So I read the Kate Bolick article in The Atlantic that both Dalrock and Susan Walsh have commented on in the past few days, and in my mind I've been juxtaposing it with the posts found over at We Are the 99 Percent.
The thrust of Bolick's piece is that, yes, marriage is dying, but that this is not necessarily bad news for women because serial monogamy and other alternatives to marriage can be just as fulfilling, if not more so. Bolick says that she doesn't regret, at 28, throwing away a relationship that could have been permanent for reasons she is still unable to entirely define, even though no equally enjoyable or promising relationship materialized for her later. (Which makes her quite different in prospective from Lori Gottlieb, also of The Atlantic, whose Marry Him thesis is, more or less, "Any port in a storm," - storm being defined as, "in your mid- to late thirties.")
Bolick tells us that she isn't lonely, that her life is rich and fulfilling and full of friends who support her and offer her their plush digs in which to crash. She doesn't know if she wants children, and the men available to her now are unpalatable. Under those conditions who needs a husband?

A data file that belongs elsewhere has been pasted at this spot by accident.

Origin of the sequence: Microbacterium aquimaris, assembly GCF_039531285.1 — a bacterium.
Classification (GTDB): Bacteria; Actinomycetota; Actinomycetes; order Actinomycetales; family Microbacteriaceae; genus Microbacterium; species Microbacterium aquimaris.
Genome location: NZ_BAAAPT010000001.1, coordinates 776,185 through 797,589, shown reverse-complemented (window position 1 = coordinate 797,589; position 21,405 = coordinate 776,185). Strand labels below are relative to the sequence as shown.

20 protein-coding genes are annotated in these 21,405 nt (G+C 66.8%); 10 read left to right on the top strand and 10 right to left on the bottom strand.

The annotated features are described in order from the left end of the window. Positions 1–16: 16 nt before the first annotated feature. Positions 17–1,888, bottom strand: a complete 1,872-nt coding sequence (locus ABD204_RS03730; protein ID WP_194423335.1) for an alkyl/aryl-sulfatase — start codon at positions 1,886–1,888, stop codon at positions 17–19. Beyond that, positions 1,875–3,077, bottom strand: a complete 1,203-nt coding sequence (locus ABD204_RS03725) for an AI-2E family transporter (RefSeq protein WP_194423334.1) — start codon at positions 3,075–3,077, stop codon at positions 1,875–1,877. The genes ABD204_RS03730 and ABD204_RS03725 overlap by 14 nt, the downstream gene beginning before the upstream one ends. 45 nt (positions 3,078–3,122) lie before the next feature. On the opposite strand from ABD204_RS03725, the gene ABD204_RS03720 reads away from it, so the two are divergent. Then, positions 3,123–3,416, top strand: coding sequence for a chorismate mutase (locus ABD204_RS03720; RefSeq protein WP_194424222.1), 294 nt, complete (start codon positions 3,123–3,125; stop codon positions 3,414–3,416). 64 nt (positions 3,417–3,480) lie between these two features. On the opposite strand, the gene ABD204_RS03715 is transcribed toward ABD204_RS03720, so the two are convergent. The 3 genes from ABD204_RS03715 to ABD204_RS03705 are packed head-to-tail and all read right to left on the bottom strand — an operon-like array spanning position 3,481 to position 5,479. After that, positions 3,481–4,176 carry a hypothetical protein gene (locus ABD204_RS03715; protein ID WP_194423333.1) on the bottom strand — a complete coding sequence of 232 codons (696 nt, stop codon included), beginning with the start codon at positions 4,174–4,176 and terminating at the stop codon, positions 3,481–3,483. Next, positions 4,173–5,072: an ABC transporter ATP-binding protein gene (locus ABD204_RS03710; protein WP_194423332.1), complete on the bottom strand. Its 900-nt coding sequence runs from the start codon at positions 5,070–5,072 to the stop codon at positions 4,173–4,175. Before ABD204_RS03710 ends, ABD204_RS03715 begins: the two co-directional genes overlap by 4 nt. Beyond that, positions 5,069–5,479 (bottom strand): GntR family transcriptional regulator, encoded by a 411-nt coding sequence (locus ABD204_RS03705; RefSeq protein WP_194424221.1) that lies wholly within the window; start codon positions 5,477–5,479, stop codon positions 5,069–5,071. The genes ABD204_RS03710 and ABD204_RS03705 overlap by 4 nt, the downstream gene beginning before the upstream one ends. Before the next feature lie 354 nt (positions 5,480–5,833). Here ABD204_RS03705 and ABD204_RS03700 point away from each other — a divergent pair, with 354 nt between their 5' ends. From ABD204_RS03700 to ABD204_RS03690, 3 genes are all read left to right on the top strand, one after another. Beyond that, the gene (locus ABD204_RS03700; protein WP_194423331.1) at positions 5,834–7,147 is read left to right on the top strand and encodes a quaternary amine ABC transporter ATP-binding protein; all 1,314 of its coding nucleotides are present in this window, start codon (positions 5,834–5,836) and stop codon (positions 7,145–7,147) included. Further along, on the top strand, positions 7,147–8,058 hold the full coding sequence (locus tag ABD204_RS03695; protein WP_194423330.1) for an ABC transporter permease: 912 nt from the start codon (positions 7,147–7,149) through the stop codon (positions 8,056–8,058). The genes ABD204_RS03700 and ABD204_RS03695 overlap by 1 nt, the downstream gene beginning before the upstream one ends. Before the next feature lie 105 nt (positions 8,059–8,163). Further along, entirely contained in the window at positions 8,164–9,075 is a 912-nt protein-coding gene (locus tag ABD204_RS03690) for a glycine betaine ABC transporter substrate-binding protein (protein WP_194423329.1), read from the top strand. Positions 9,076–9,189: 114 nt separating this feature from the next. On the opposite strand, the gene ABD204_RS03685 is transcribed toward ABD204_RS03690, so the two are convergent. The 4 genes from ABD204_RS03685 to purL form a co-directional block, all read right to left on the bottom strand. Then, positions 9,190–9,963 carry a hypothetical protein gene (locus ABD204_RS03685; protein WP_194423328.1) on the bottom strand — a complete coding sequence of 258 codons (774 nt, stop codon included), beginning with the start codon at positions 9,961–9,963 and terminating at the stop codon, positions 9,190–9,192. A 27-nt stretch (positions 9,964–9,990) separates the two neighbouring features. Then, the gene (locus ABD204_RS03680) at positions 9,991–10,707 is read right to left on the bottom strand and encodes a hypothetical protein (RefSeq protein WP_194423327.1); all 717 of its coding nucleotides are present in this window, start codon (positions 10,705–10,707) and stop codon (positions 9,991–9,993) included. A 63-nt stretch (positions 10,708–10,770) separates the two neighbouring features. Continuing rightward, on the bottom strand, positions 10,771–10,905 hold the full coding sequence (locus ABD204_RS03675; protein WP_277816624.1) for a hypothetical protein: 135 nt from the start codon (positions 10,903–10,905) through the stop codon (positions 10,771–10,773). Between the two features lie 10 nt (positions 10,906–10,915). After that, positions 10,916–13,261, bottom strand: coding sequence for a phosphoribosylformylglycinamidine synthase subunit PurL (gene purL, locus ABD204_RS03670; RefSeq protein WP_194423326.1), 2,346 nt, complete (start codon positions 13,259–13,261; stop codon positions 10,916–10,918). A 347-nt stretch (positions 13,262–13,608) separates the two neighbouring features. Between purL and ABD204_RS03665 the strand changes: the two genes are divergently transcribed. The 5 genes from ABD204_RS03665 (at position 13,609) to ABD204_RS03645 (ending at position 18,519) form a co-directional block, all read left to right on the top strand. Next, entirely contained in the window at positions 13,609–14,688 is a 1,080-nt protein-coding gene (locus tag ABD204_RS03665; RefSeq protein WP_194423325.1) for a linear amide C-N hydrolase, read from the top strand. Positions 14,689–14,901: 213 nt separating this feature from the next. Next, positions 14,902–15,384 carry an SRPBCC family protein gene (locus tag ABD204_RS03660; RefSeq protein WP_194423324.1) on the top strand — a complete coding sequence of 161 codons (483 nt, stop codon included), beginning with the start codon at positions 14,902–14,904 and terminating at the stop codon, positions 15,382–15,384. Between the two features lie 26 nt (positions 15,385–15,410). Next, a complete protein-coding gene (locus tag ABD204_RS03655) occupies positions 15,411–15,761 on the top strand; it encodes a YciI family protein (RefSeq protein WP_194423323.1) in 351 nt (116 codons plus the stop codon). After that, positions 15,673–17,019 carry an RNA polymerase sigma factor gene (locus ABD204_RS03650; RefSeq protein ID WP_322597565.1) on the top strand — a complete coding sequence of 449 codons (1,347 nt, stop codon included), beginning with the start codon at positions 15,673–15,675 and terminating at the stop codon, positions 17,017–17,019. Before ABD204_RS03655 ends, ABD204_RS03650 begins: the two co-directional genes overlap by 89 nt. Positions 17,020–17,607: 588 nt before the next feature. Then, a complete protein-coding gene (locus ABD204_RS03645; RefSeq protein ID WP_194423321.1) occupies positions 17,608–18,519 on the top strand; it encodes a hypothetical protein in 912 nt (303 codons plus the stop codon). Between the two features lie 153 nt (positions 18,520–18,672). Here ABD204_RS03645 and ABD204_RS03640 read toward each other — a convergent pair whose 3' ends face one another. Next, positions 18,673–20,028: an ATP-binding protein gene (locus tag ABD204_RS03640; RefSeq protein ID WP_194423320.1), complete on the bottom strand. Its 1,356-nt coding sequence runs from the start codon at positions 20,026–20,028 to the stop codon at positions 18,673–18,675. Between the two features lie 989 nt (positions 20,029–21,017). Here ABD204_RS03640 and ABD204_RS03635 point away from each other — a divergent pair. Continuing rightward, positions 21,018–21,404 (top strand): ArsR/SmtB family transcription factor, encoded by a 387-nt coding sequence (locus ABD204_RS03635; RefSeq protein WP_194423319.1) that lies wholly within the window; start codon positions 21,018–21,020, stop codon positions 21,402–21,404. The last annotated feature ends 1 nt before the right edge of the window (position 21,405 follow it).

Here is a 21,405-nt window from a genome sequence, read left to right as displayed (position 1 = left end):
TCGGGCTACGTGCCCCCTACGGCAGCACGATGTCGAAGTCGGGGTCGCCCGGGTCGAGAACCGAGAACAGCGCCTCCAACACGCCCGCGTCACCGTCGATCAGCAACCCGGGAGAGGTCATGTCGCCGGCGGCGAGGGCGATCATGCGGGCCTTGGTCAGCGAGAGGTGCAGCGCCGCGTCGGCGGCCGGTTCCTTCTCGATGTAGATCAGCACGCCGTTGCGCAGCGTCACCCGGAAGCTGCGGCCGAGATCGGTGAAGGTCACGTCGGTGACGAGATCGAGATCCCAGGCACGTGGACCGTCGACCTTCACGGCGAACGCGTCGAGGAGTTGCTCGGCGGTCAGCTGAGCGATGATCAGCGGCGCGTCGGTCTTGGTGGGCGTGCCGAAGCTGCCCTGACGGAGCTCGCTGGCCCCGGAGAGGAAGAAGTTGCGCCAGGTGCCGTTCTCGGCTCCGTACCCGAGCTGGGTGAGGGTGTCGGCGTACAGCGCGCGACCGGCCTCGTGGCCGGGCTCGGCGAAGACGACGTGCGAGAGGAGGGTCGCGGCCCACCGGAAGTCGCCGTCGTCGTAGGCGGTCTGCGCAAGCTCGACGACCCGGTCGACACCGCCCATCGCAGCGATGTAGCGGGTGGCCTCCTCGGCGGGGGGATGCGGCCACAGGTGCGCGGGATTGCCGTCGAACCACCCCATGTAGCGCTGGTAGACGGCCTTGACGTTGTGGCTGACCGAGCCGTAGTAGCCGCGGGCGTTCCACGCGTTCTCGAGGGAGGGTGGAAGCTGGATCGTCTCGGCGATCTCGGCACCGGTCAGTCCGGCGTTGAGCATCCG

The problem with this whole thesis is that while being permanently single may be a fulfilling and rich way for women like Bolick to lead their lives, it doesn't work as well for women who are 1) dumber, 2) poorer, 3) less intrepid/independent or 4) not possessed of generous friends of significant means. And it works really badly for women who want to raise healthy, well adjusted, non-poverty stricken children. The fact is, most women aren't very much like Bolick at all - which is why most women want to get married, because subconsciously they know, despite all the feminist propaganda that portrays marriage as a one-way trap to stifling, abused servitude, that marriage is a good deal for women. Women are smaller, weaker, more risk averse, more comfort seeking, and are rarely the kind of trail-blazing, money-making geniuses who can sit alone atop a heap of money and adulation. Almost all of them will eventually want babies too which will make them physically, emotionally, and financially more vulnerable than women like Bolick.
While the economic situation is very complex, the timing of this tremendous outpouring of fear and despair is not coincidental. We are now at least three generations deep into the destruction of the traditional family. Boomer women came from intact families many of which would provide backup if and when they crashed and burned in their youth. Gen X women had a more fractured family landscape, but previous recessions were not as dire and grandparents often pitched in. Millenials, on the other hand, may come from a family tree with hardly an intact branch. Their Boomer parents can't afford to aid them because they need their own help. Forty percent of Boomer women are single and hardly any of them are adequately prepared for retirement.